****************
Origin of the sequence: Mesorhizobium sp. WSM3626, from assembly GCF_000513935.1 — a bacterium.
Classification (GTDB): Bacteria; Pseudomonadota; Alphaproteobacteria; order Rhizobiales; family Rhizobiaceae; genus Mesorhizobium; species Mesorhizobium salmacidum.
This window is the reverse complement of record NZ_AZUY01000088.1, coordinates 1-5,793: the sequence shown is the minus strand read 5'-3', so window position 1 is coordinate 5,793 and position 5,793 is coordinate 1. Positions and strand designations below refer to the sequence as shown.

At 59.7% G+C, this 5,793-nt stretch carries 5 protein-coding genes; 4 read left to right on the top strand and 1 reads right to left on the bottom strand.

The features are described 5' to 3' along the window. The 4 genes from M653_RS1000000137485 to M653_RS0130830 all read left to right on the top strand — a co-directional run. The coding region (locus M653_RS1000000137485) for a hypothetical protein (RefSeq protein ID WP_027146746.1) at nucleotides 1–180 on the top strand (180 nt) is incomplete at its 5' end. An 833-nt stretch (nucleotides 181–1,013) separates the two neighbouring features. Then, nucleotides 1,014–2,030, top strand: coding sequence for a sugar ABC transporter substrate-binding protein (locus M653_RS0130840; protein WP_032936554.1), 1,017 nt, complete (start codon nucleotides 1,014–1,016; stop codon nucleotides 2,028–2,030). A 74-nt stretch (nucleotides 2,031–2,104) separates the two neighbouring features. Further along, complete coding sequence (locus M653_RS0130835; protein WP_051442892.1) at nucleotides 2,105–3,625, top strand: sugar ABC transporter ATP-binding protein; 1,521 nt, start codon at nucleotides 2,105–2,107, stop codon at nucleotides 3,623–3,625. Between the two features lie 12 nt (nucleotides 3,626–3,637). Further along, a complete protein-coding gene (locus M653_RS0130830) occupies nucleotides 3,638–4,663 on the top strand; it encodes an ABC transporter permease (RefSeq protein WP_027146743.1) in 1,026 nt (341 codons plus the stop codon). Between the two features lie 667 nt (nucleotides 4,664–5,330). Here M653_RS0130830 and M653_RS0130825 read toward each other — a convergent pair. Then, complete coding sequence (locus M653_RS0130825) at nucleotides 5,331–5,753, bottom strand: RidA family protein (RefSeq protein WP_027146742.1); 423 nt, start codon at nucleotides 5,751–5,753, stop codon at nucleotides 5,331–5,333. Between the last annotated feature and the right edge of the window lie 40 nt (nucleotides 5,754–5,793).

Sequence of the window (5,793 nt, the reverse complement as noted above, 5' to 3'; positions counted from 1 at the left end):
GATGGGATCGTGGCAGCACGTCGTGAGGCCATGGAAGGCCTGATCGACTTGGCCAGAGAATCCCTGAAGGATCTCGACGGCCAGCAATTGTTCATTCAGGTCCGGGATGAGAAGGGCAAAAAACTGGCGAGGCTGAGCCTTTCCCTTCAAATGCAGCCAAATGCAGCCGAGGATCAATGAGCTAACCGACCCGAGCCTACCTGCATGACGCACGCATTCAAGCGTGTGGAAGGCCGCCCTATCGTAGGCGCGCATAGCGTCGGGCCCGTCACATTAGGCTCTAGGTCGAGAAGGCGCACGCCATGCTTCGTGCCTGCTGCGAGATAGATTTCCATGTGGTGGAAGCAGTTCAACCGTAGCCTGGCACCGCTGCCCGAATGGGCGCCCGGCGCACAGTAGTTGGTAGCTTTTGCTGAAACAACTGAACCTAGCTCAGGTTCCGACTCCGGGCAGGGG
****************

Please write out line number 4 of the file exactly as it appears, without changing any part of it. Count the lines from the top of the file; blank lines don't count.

At 59.7% G+C, this 5,793-nt stretch carries 5 protein-coding genes; 4 read left to right on the top strand and 1 reads right to left on the bottom strand.